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Competition for homes across the Bay Area remains high, with median sale prices far above list and homes spending few days on the market. The pandemic-induced gap between condo inventory and sales has nearly closed, with a whopping 166% jump in pending San Francisco condos year over year.
- Median sale prices are up. Across the region, sale prices for single family homes increased month over month, by as much as 8% in San Francisco. Year over year, we see increases ranging from 16% on the Peninsula to 37% in the East Bay, given that May 2020 was a low point due to the pandemic. Sale prices for San Francisco condos have rebounded above pre-pandemic levels.
- Homes are selling very, very quickly. Median days on market can’t get much lower, holding steady at 11 for San Francisco and East Bay single family homes, and only 7 days for South Bay and Peninsula single family homes.
- Competition remains high. Sale prices for single family homes came in at 109%-124% across the region, marking small changes from last month. The number of single family homes listed and going pending are nearly equivalent, avoiding a severe increase in competition for the month. Last year, condo supply far outpaced demand; we’ve seen that gap nearly close.
Competition for homes across the Bay Area continues to be very high, and San Francisco is seeing a return to a seller’s market after softening during 2020. Across the region, sale-to-list price ratio for single-family homes is at a multi-year high, indicating that buyers are consistently paying well over list price.
- Condos in San Francisco are almost back to pre-pandemic numbers. Condos are spending only 19 days on the market, a -47% decrease from last year and -48% from the pre-pandemic number of 37 in April 2019. Median sale price is down -6% year over year at $1.21 million, but has increased consistently over the past four months and is just 2% shy of the April 2019 number of $1.23 million. Likewise, sale-to-list price ratio has increased over the past four months and is gaining on pre-pandemic numbers. The number of condos pending dipped slightly as a course correction after months of condo listings outpacing the number going pending.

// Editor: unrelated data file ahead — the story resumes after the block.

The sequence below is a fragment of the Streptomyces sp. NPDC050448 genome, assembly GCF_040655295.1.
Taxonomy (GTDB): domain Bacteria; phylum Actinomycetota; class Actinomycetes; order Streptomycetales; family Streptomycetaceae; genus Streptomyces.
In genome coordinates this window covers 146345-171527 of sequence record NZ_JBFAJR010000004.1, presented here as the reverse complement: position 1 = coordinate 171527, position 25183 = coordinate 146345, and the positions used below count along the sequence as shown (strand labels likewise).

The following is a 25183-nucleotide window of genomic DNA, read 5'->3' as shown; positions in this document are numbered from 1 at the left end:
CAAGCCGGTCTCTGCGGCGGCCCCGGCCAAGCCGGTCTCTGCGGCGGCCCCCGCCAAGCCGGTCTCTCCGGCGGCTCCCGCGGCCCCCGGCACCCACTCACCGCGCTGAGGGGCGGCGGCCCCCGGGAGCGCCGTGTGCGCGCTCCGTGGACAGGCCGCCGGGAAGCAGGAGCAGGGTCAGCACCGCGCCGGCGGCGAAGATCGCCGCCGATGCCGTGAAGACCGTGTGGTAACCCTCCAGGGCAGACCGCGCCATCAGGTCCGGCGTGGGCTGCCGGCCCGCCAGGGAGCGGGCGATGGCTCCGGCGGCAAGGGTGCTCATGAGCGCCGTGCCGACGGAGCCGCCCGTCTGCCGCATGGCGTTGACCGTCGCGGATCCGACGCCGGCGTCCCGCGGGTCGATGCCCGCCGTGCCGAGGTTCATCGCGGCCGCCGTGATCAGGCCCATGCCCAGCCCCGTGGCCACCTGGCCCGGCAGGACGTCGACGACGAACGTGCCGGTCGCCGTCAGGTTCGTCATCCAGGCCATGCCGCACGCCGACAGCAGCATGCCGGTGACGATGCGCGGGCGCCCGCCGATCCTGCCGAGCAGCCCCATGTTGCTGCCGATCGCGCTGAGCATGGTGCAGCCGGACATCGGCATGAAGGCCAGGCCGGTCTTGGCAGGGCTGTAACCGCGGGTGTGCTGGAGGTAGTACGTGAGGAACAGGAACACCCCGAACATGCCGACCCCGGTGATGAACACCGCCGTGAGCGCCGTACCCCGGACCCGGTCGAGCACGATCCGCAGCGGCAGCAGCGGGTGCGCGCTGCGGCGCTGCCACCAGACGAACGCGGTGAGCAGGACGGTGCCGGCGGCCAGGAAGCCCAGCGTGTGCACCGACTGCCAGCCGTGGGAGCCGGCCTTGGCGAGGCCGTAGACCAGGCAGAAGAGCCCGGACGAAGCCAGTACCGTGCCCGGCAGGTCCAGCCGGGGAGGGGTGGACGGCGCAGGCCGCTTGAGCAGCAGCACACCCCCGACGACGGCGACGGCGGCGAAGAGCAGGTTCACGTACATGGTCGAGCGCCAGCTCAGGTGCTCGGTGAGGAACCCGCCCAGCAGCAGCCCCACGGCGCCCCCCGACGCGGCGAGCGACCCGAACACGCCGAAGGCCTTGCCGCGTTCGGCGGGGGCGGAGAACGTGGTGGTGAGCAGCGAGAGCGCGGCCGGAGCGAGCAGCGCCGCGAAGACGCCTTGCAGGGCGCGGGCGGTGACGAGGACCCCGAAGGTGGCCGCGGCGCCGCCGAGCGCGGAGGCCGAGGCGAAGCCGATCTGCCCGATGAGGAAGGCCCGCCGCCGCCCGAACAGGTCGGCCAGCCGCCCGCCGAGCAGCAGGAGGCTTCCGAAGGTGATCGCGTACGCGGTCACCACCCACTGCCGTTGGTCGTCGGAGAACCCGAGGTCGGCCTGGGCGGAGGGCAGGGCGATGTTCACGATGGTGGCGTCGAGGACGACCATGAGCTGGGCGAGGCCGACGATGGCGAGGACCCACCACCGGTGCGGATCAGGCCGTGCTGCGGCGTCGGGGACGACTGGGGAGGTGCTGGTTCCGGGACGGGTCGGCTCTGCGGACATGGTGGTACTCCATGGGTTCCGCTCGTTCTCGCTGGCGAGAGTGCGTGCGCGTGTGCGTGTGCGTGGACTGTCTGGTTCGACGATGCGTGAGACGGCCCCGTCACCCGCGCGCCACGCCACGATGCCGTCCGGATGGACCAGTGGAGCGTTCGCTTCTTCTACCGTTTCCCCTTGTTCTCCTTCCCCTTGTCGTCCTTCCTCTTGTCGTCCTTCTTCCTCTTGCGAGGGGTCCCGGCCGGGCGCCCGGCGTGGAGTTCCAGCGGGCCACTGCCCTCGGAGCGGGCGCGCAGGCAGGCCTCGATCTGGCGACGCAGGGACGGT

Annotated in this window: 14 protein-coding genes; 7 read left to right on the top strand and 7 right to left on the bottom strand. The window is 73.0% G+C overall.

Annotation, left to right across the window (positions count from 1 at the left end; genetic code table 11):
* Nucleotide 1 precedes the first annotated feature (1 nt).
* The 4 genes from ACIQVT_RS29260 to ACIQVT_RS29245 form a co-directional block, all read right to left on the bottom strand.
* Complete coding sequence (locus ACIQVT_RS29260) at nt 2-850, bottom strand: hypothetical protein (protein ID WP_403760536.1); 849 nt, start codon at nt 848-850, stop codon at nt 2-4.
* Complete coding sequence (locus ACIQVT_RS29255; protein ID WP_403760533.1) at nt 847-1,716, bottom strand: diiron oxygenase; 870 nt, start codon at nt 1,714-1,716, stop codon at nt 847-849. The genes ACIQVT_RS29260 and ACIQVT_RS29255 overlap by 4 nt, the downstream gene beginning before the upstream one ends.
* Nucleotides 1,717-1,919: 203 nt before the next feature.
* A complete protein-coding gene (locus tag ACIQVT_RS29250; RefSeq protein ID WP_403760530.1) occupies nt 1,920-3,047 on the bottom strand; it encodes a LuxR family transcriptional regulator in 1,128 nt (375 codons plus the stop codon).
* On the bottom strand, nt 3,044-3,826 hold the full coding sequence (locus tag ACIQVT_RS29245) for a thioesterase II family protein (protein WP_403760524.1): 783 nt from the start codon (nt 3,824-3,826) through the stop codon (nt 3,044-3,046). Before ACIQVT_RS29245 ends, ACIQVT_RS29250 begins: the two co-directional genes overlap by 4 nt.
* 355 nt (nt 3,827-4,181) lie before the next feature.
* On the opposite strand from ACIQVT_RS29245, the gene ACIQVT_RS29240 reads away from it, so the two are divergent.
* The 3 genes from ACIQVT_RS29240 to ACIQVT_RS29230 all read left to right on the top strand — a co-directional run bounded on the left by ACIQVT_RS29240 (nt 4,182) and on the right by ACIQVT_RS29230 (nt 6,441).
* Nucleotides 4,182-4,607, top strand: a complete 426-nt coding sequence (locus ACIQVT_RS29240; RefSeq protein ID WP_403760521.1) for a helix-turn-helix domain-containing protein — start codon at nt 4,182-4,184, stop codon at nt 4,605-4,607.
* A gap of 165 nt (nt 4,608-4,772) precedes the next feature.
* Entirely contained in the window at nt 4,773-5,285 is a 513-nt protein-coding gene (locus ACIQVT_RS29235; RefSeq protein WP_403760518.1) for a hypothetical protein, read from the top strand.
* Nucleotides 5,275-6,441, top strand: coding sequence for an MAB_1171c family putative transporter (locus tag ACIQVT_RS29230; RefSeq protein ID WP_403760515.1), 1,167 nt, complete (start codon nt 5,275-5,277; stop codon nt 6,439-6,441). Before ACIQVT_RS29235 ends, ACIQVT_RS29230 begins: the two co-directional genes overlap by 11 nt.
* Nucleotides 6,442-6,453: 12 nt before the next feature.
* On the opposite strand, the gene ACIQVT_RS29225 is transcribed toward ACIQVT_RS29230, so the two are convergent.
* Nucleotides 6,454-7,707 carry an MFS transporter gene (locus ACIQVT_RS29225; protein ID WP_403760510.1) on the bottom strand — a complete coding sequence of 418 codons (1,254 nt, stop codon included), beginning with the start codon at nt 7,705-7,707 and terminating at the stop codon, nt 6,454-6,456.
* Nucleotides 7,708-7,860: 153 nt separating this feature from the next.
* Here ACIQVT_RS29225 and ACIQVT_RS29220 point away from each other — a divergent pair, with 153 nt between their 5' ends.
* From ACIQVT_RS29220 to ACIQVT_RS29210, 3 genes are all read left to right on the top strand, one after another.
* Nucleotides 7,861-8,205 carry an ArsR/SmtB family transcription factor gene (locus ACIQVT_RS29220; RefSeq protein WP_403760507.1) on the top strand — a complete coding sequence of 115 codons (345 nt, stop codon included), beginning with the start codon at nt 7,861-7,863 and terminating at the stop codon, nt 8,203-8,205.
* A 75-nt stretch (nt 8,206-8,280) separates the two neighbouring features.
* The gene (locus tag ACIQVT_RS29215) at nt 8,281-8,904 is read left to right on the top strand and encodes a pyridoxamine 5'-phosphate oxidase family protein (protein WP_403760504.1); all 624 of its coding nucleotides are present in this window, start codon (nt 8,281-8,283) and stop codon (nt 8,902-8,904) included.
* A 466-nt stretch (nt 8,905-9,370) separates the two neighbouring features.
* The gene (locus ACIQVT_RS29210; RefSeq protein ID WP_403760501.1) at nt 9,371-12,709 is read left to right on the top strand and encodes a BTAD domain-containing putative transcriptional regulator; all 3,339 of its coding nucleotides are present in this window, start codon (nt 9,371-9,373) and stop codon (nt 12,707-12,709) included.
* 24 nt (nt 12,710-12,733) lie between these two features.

- The East Bay is super hot. The sale-to-list price ratio for East Bay single family homes in April landed at 122.6%, rocketing 4% month over month and 8% year over year (note that the pandemic played little to no role in this figure in April 2020). Median sale price is up 12% for the month and 26% for the year.
- The Peninsula has picked up steam. With a sale-to-list price ratio of 110.2% for single family homes, up 3% month over month and 5% year over year, buyers are clearly setting sights on the Peninsula. Days on market are down to 7, on par with last year and down 43% from 10 in April 2019, pre-pandemic.
With the news that a Berkeley home sold for $1MM over list price in March (and that being only one extreme example of the current market trend), it’ll come as no surprise that the Bay Area market remains very competitive for buyers.
- San Francisco list prices haven’t closed the pandemic gap. In San Francisco, median list price has been trending downward since mid-2020 and is still down 9% year-over-year for single family homes. We expect prices to be on par with where they would have been without the pandemic’s effect by this year’s peak season.
- Homes are selling quickly. Median days on market for single family homes are down or steady year-over-year across the region, except in San Francisco, owing to the lag in catching up to pre-pandemic activity (though homes in the city are still selling in a median of 32 days, down 23% from February).
- More homes are selling. The number of single family homes pending and listed rose across the region month-over-month and year-over-year, again with the exception of month-over-month decreases in San Francisco.